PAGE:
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Moe Johnson Running with Moe

Moe Johnson Running with Moe

Observations and notes from the Olympic Trials

Sunday, February 11, 2024

I watched the Olympic Marathon trials last week to see which three runners will represent the USA in Paris this summer. I get asked why I watch a bunch of runners for almost three hours. There isn’t the exciting game winning score that other sports have. I think a person has to be a runner to appreciate the level of training that goes into running a marathon. When I use the term runner I am referring more to a person trying to run a fast time and win an award. The jogger that enters to get a tee shirt is not able to understand how fast the runners are moving for the distance of 26.2 miles. I had one woman comment about a friend of hers that ran a marathon. When she was told the distance was 26.2 miles she commented, “My goodness, that is like running to Austin.” Then she asked, “How many days did it take her?” That is why I think a person running for a fast time and 26.2 miles would understand the effort that was being put forth by the competitors.

The one thing that is different about the Olympic Trials Marathon is that only the top three runners will represent the USA in the marathon race. Time is important, but if a runner is not in the top three they will stay home this summer. The marathon is a long race, and the ability to sustain a fast pace for the distance takes on different strategies of when will the runner step up the pace and go for that spot on the Olympic team.

Watching the women’s race was an interesting strategy by the lead runners. At 15 miles there was a group of 12 women running a 5:30 per mile pace. Then the lead runner put on a spurt of speed for a mile at a 5:15 pace. The pack of 12 was now starting to stretch out. Another spurt after another mile and Fiona O’Keefe was running in front by herself. It reminded me of the first Women’s Olympic Marathon when Joan Benoit ran to the front of the expected winners. Most of them thought that her fast pace will cause her to falter in a few miles, and they will catch her. It didn’t happen and Benoit went on to run by herself to the finish line. O’Keefe ran a record trial time of 2:22:10 for the win. Emily Sisson came in second at 2:22:42 and Dakotah Lindwurm was third at 2:25:31.

The ability to run at a 5:30 pace for 26 miles for a runner is outstanding effort. Having run a 6:15 minute mile in a 5K my appreciation of a 5:30 pace for 26.2 miles is an incredible feat. What is also amazing is that the runners look like they are doing that pace so easily. The key to winning is can the runner keep that pace for the entire distance. That initial pack of 12 was a tight knit group, but after 15 miles only the top runners will be able to keep that pace.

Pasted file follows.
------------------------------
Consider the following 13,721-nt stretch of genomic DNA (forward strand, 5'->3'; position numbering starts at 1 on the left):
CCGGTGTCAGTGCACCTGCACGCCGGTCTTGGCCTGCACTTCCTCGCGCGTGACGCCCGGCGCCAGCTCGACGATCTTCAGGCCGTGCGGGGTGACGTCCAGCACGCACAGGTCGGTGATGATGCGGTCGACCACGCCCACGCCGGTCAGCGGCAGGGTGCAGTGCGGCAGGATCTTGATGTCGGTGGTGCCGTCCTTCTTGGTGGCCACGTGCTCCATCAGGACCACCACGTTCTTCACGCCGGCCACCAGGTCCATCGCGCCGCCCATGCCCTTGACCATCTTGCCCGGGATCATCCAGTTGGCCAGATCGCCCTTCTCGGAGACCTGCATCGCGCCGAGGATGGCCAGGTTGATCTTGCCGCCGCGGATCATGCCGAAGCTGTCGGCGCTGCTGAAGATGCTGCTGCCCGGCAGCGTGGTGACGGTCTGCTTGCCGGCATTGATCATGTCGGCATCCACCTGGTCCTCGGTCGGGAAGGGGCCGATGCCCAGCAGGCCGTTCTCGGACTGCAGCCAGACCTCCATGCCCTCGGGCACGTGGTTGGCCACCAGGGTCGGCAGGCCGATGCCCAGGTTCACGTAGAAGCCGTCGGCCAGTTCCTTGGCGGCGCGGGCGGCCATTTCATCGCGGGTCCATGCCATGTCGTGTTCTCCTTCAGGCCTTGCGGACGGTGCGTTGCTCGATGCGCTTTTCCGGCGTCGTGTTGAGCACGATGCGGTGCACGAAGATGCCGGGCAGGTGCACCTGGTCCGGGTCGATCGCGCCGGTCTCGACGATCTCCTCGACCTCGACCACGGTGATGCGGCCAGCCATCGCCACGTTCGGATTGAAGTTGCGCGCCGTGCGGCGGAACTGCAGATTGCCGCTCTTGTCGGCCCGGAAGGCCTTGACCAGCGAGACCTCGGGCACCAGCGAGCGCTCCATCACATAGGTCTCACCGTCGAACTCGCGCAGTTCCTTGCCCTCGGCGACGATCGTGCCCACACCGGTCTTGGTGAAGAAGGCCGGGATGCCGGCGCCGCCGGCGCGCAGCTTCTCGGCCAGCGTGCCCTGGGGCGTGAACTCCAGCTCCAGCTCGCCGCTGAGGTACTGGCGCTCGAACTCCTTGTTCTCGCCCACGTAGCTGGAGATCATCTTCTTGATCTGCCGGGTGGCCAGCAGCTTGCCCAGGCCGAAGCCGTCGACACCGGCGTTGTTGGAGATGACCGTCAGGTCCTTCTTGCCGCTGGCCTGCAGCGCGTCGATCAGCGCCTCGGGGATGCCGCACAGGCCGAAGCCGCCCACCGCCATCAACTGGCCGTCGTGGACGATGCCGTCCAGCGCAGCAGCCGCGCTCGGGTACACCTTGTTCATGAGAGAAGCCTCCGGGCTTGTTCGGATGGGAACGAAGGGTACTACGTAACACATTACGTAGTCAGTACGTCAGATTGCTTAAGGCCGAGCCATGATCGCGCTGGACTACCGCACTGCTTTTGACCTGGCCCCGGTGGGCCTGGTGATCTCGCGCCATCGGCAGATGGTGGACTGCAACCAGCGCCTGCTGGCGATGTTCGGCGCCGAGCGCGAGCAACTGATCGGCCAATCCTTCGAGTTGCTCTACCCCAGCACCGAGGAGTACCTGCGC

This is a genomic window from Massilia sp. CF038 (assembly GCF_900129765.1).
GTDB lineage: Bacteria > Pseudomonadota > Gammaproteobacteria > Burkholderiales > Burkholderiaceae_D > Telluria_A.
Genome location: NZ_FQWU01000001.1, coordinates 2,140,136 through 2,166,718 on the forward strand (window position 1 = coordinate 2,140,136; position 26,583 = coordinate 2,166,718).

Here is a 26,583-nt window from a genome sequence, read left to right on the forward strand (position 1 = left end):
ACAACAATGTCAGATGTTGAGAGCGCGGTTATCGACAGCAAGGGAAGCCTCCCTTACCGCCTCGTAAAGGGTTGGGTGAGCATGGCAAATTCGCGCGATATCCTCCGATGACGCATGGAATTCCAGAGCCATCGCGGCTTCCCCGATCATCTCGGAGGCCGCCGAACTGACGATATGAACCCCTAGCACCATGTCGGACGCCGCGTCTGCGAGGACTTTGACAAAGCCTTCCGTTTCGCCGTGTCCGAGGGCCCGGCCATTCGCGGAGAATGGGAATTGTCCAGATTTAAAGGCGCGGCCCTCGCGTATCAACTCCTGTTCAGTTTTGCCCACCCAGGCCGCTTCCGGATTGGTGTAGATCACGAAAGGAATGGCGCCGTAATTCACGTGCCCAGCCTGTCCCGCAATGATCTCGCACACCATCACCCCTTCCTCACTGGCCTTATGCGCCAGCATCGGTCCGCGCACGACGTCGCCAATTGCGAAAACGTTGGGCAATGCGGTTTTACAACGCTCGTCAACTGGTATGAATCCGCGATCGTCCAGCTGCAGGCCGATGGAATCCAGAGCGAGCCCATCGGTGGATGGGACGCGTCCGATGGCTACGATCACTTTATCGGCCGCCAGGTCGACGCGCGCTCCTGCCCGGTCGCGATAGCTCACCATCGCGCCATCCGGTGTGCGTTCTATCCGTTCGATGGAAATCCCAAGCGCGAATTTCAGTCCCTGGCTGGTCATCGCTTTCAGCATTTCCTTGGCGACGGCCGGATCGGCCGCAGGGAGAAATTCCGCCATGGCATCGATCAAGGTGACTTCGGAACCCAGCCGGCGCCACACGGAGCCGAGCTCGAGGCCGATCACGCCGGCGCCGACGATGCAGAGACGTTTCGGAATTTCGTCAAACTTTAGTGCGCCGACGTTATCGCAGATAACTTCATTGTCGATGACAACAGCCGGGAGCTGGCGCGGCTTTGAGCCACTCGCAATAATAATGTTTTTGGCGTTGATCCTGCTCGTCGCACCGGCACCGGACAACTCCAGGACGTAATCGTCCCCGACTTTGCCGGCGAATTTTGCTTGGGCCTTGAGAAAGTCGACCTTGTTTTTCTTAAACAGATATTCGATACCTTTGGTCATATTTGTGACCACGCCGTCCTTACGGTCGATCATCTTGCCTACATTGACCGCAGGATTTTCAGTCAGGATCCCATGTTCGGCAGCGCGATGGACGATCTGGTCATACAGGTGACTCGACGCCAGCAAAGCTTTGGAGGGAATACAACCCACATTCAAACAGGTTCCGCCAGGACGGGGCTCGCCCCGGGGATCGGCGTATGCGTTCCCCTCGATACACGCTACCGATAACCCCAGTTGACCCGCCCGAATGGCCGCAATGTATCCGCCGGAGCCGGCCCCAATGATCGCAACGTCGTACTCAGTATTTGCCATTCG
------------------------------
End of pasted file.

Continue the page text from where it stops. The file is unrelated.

The men’s race was even more impressive at the pace they were running. The men had a group of six runners moving along at a 4:48 per mile pace. After 13 miles it was a pack of three with the lead runner showing signs of stress to stay in front. There were a few miles that were at a 4:20 pace to separate the pack. After another mile the race came down to two lead runners. Conner Mantz and Clayton Young were in front by over a minute. The two lead runners were training partners and friends that qualified for the Trials at the Chicago Marathon. What was interesting to watch was how Young responded when he knew he was going to be one of the three representing the USA. He was smiling, talking to Mantz and waving to the spectators. At one point near the finish he ran off course to give some “high fives” to a group of spectators along the side of the course. At the finish line he got behind Mantz and looked to be satisfied with second place. He was happy to be one of the top three and that was the important thing. The winning time was an impressive 2:09:04. Since both runners were so far ahead and had secured their spot on the Olympic team the pressure to run faster to win was not a factor. The world record for a marathon is down around 2:00. How much faster Mantz and Young could have run is a question mark, but when a runner can run off course to ‘high five’ friends and carry on a conversation during the race it makes you wonder how much faster they could run if needed.

The strategy changes at the Olympics. Instead of finishing in the top three runners, the goal in the Olympics is to win. There are three awards but winning the gold medal is the primary goal. Watching that level of excellence is worth three hours of television viewing.

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